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Torpedoing the Debt: Perils of Going Live

by Edward Schumacher-Matos
Aug 1, 2011

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Edward Schumacher-Matos

Congressional leaders had reached an agreement with President Obama and it seemed this morning like we were finally nearing the end of the contentious debt battle. Steve Inskeep, co-host of Morning Edition, and all the NPR staff had been doing an admirable job in recent weeks of fairly presenting the tricky ideological and political divisions.

Then came Inskeep's interview and last question — live — to Republican Rep. David Dreier of California, chairman of the House Rules Committee:

"Given that your speaker, in his words, said months ago that it would be a serious problem not to raise the debt ceiling, why did House Republicans spend this summer threatening to torpedo the economy by defaulting?"

It was a leading question, a virtual sucker punch. Some House Republicans have said they were willing for the nation to go into default, but none that I know of said that were actually willing to "torpedo the economy." Rightly or wrongly — and few economists of any stripe supported them — the hardest core Republicans on the debt have maintained that default would not be the doomsday many had predicted and that its impact would be preferable to that of the current debt.

More than 20 listeners wrote to complain. Most of them, like Shelly Rogers of Ta Vergne, TN, called the interview "hostile." Some, like Fielding Freed of Charleston, SC, called it, "rude." For many, it was proof of a "liberal bias."

Inskeep now wishes he could rephrase the question.

In the live interview at hand, it's totally fair to say that I should have been more nuanced in the final question. House Republicans have expressed many views. For example, some House Republicans have expressed doubt that a failure to raise the debt ceiling would be that bad, such as Allen West on NPR a few weeks ago; some have acknowledged that the ceiling must be raised but that Republicans could only do this if they were granted concessions on spending, as Dave Camp said on NPR; Jason Chaffetz said on NPR that the debt simply needed to be tackled, even though he agreed that August 2 was a 'very real date;' Michelle Bachman declared the debt ceiling should not be raised at all, unless there were big spending cuts and a repeal of Obamacare...

The quote I cited from Speaker Boehner was accurate; he said it would cause problems not to raise the ceiling. Still the negotiations have come very close to the deadline, and my question was how that happened.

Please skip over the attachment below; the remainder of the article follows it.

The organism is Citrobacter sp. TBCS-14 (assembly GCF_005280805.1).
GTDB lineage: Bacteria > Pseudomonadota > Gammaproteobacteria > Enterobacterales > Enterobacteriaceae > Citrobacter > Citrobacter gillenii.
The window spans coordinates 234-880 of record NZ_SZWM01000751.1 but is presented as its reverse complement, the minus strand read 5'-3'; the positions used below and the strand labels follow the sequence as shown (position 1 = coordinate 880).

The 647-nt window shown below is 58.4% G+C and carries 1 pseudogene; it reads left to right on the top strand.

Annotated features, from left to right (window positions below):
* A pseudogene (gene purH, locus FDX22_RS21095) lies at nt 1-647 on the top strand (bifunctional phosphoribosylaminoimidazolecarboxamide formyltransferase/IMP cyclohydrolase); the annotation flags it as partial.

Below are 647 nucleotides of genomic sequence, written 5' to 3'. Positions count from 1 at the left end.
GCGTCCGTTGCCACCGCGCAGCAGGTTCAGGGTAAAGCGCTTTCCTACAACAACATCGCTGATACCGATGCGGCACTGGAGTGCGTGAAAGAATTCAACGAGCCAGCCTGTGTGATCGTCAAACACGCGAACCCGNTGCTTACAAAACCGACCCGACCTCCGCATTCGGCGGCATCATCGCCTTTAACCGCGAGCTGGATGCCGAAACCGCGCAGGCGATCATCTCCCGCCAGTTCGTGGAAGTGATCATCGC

In the live interview, Congressman Dreier took issue with the question, and argued that the House leaders never wanted to default but needed to work with new people who have "changed the Congress." I think that was a fair answer.

Inskeep is a consummate professional, which is one reason why so many listeners in the morning trust him. The slip-up is an example of what can happen in a live interview when a host, for the benefit of listeners, tries to pin down political leaders, many of them consummate professionals like Dreier. They are adept at using the interview to spin and frame to their advantage.

Some listeners didn't like it that Inskeep twice sought to cut off Dreier. In a live interview, cutting off a speaker is normal, often necessary because time is running out, and almost always is hard to do. The first time Inskeep failed, and while his treatment was less-than-his-normal elegant the second time, it wasn't hostile.

What happened was that Dreier had diverted from the interview to respond to a charge that Democratic Sen. Claire McCaskill of Missouri had made to co-host Renee Montagne in the interview that aired just before Dreier. "So it's not perfect, but we have avoided the massive dismantling of Medicare that the House Republicans wanted," McCaskill said, a charge that Montagne let go unchallenged.

"I don't know of a single Republican who wants to eliminate Medicare," Dreier said, in an extended response to what McCaskill had said.

"Well, let's, let's grant that changes to Medicare are on the table...we can argue over how to describe them, that's fair to say," said Inskeep as he sought hurriedly to get back to his own interview.

Inskeep rightly noted to me that he has been at least as tough in questioning Democrats in recent days on the debt debate.

"I did ask a hard question of Congressman Dreier. In the past few days I have also asked Bill Daley why the President was supporting a bill that didn't exist; and asked David Plouffe if the deal was a surrender, to give other examples. Hard questions for everybody. My job is to ask and to listen to the answers, often live."

Dreier, meanwhile, was allowed to fully make his points, which was most important.

Read Steve Inskeep's full response below:

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